The new year often means a career change for many people. But what does a new job mean for your retirement plan? Here’s what you need to know about changing jobs and your employer-sponsored retirement plan.
Typically you have four options – you can leave your money in its account, transfer it to an IRA, move it to your new employer’s plan, or cash out. Each option has implications for your finances, so here are some more details on each one:
Transfer into an IRA
This is an easy option that provides a few key advantages, most notably:
• You avoid taxes and penalties, which means your savings doesn’t take a hit
• You preserve your tax benefits
• Your savings become easier to manage – you’ll have fewer statements, and when it comes time to take your Required Minimum Distributions, you will have a centralized source.
• If you elect to transfer into a Roth IRA, you will avoid RMDs – you can withdraw at your own pace, which is particularly appealing if you anticipate having multiple sources for your retirement income.
• Your investment assortment may grow, since IRAs tend to offer more investment options than a traditional 401 (k).
However, be mindful that if you have company stock in your 401 (k) that has increased in value, then you should explore other options aside from an IRA, since company stocks moved to IRAs are taxed as income when withdrawn.
Keep your savings in your old 401 (k) plan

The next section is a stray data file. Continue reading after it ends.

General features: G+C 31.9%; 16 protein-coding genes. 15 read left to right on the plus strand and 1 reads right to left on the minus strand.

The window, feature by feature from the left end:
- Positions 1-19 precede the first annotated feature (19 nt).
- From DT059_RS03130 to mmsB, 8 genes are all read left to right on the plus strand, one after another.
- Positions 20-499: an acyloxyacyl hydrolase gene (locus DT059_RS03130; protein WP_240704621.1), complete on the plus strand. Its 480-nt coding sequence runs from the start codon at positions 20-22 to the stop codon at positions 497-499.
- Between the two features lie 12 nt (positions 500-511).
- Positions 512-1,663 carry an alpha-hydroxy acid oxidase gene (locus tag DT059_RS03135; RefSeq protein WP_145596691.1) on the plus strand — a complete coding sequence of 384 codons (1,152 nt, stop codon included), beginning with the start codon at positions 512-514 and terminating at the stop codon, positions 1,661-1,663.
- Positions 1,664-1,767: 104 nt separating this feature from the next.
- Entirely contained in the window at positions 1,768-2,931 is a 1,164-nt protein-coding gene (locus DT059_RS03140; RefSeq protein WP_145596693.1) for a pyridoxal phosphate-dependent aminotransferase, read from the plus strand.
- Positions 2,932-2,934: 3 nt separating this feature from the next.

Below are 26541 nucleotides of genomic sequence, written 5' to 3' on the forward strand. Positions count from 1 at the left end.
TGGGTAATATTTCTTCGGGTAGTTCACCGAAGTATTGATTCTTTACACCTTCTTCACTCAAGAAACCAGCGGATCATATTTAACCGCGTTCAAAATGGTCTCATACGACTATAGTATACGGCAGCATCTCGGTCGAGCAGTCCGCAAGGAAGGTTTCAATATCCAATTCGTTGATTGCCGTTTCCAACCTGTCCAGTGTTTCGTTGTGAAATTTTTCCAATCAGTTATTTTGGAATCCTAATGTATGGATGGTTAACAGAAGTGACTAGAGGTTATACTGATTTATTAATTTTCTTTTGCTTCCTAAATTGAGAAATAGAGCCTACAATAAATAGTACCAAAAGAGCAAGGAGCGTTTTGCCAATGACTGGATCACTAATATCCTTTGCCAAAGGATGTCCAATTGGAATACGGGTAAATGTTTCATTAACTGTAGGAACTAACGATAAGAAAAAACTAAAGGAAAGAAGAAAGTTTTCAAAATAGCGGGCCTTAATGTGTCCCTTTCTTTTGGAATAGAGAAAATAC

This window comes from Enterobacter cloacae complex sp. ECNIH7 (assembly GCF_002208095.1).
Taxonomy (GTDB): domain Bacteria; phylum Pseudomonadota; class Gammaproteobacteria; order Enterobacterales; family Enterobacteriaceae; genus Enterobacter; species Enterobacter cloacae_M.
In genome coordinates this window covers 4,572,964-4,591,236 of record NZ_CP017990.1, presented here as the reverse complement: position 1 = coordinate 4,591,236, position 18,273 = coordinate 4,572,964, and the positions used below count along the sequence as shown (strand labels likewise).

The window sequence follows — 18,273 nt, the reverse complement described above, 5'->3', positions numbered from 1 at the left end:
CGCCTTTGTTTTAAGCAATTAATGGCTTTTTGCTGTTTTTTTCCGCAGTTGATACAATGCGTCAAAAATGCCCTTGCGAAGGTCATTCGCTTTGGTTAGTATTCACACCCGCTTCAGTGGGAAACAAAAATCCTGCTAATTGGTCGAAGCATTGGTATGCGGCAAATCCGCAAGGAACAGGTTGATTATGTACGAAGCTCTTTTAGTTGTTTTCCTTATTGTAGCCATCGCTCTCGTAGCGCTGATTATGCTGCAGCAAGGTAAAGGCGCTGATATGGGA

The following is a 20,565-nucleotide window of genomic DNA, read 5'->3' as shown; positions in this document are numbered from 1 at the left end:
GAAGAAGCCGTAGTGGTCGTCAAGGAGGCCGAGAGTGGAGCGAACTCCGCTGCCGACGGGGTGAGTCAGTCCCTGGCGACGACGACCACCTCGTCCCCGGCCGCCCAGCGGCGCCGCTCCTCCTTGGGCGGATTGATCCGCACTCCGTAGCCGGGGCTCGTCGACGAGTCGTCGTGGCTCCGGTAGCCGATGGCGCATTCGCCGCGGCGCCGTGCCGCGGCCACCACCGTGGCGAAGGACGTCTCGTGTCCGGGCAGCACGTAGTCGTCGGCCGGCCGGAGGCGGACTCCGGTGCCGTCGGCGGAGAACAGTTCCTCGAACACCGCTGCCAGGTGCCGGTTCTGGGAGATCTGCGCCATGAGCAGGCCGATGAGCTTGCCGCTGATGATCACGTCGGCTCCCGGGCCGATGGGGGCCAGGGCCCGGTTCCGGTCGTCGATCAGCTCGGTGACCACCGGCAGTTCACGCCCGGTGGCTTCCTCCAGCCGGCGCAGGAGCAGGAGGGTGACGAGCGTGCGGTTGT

Many companies will allow you to keep money in your old 401 (k), even after you’ve left. This is certainly an easy option, and it has several key benefits:
• You retain the plan’s investments, fees, and features, plus you buy yourself some time to decide what you’d like to do with your money (all while earning more money)
• You avoid immediate taxation and penalties, and you preserve your tax benefits
• You have the option to transfer your savings at any time – typically once you leave a company, you are free to take distributions whenever you’d like, so you can move your money into a new account at any time.
• If you leave your job in or after the year you turn 55 (50 for public employees such as police and firefighters), you can take penalty-free withdrawals from the account.
You should keep in mind that if you have less than $5,000 in the account, you may not have this option and the plan may automatically roll the money into an IRA. If you have less than $1,000 in the account, you may simply receive a check.
Move your savings to your new employer’s 401 (k) plan
You are not required to move your savings into your new employer’s 401 (k) plan, but it may be the simplest, most streamlined solution for your money. You also benefit from a few key things
• You avoid immediate taxation and penalties
• You preserve your tax benefits
• You may be able to postpone the RMD past age 70 if you are still working
Be sure to fully understand your new plan’s rules, distribution parameters, and fees before you move your savings into a new 401 (k).
Cash out your savings
This seems, on the surface, like an attractive and easy way to access your funds. However, you should know a few things before cashing out your old 401 (k) plan
• The amount you withdraw will also be added to your taxable income, meaning you could lose as much as 49.6% to federal taxes
• You will have less money leftover to reinvest back into a retirement savings option, which will affect your long-term planning
In some cases, you may decide the penalties are worth it – but you should make sure you understand what they are before deciding on the cash out option.
If you have questions about how a job change will affect your retirement plan, then we’re here to help. Contact the Robin S. Weingast & Associates team for more information about how to make the decision that’s best for you.